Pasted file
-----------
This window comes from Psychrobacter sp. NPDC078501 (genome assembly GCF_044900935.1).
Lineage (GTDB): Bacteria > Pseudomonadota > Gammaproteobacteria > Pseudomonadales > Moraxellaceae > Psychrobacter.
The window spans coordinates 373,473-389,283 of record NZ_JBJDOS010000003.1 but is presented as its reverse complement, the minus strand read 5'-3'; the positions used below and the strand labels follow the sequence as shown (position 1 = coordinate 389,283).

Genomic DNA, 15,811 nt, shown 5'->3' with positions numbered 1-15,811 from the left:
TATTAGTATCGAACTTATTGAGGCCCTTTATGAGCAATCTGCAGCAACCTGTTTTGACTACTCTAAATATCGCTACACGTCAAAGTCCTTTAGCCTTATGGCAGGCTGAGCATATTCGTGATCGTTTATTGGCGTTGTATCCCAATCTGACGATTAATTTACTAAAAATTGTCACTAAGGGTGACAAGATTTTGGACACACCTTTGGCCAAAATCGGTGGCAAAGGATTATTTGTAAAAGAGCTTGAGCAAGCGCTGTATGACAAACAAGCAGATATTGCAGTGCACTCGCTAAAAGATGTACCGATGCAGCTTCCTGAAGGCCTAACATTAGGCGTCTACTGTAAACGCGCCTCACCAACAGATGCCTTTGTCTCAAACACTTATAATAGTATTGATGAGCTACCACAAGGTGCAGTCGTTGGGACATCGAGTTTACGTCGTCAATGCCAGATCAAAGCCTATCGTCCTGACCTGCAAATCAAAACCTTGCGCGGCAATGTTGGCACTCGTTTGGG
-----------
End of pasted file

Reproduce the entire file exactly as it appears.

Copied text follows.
This window comes from Psychrobacter sp. NPDC078501 (genome assembly GCF_044900935.1).
Lineage (GTDB): Bacteria > Pseudomonadota > Gammaproteobacteria > Pseudomonadales > Moraxellaceae > Psychrobacter.
The window spans coordinates 373,473-389,283 of record NZ_JBJDOS010000003.1 but is presented as its reverse complement, the minus strand read 5'-3'; the positions used below and the strand labels follow the sequence as shown (position 1 = coordinate 389,283).

Genomic DNA, 15,811 nt, shown 5'->3' with positions numbered 1-15,811 from the left:
TATTAGTATCGAACTTATTGAGGCCCTTTATGAGCAATCTGCAGCAACCTGTTTTGACTACTCTAAATATCGCTACACGTCAAAGTCCTTTAGCCTTATGGCAGGCTGAGCATATTCGTGATCGTTTATTGGCGTTGTATCCCAATCTGACGATTAATTTACTAAAAATTGTCACTAAGGGTGACAAGATTTTGGACACACCTTTGGCCAAAATCGGTGGCAAAGGATTATTTGTAAAAGAGCTTGAGCAAGCGCTGTATGACAAACAAGCAGATATTGCAGTGCACTCGCTAAAAGATGTACCGATGCAGCTTCCTGAAGGCCTAACATTAGGCGTCTACTGTAAACGCGCCTCACCAACAGATGCCTTTGTCTCAAACACTTATAATAGTATTGATGAGCTACCACAAGGTGCAGTCGTTGGGACATCGAGTTTACGTCGTCAATGCCAGATCAAAGCCTATCGTCCTGACCTGCAAATCAAAACCTTGCGCGGCAATGTTGGCACTCGTTTGGG